2. The second mind state is the snap. Instantaneous decision-making, fearless awareness of the now, to walk the board and ride the wave creating instantaneous reaction to stimulae. This is akin to brand response or speed to market.
I talk to my clients about this all the time. Creating the two operational muscles is imperative to survival in dynamic markets. A runner wins by finding incremental gains on the unchanging static track but a surfer wins by continually adapting to the ever-changing dynamic environment.
Visionary companies like Nike created a response fund where employees are able to cut red tape and respond to market dynamics. Training your brand to get used to deploying smaller nimbler solutions quicker, making smaller bets, makes you more like the surfer.
In order to service our clients, we shouldn’t be offering standardized solutions based on the days of fixed markets. We should be running nimbler companies which are capable of responding to opportunity in the same way our clients must.
We can no longer sell the $2,000,000 research project which takes months, canvass the entire organization to take a step in any direction. We must create processes and build companies that are born on the more dynamic context that our clients exist. This motivated me to create my own company Chief Creative Office. With the mandate to create the most nimble branding agency possible.
Chief Creative Office is the surfer. It is our value proposition to turn months of work into weeks or days, take large budgets and amortize the spend across multiple projects, deploying different strategies, making little bets, from which our clients can learn and adapt.
We’ve spent the last two years defining a company and process which can help clients steer their brand at the speed of the market. Building on our thinking around ‘Brands as Patterns’ we’ve been able to help companies like Adobe, eBay, GoPro, Discovery find new ways of building brand, creating more coherence between what a company believes, the products it makes and the stories it tells. Together we’re building the beginning of brand systems which are organized to thrive in change.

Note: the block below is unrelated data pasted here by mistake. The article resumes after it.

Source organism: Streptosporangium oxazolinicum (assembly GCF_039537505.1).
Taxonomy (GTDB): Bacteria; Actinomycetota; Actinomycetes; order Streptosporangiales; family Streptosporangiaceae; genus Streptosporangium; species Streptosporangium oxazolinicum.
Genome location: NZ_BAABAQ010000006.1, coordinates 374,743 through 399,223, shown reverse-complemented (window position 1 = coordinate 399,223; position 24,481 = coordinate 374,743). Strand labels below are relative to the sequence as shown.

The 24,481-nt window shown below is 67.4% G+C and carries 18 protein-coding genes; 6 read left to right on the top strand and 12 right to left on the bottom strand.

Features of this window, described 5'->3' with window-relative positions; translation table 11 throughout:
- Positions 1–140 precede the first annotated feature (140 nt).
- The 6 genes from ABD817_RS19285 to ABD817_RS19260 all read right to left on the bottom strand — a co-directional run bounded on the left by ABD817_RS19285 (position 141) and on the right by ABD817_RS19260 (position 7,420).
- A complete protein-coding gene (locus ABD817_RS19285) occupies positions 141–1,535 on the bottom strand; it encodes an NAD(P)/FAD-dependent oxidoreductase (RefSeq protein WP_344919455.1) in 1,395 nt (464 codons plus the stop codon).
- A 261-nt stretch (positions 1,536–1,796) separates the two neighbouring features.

Chief Creative Office is the surfer. Conventional branding companies have fixed overheads, staff, property and tools. So to be nimble we created a company without fixed staff, without fixed offices and without fixed infrastructure. We run a model based on the potential of our extended network. We employ experts, groups of individuals and small companies so we can tailor a team to the nature of the problem. This is not crowdsourcing, it is understanding the uniqueness of the problem and custom-designing an entire company to help create the solution. Our design frameworks were honed through combining and correlating the best thinking in Brand, Marketing, Experience Design, Interaction Design and Product Strategy and we have learnt to create brands at the speed of the market and to market at the speed of the product. We even create our office space within the dynamic market, creating an entirely new office for each engagement, making use of unused client buildings, spaces, research centers or helpful incubators. Like the surfer who chooses his beach depending on the swell, we prefer to believe that the context of the problem will inform the uniqueness of the solution.
So, if you’re on the receiving end of a $2,000,000 proposal, ask yourself, ‘do I trust the big branding agency who sent it?’ Are they set up to find the solution we need? Is their model from the past? Or are they more comfortable in a safer, less dynamic world? Are they the runner? Or the surfer?
Marc Shillum is the founder of Chief Creative Office, a design startup which is reimagining the relationship between creative leadership and design company. Chief Creative Office has ongoing relationships with organizations across the entire business spectrum. From Fortune 500 companies such as Discovery, Adobe, eBay and Lego to well to established Start-ups like GoPro, or series A and B startups like Canary, Transformair and Skreens.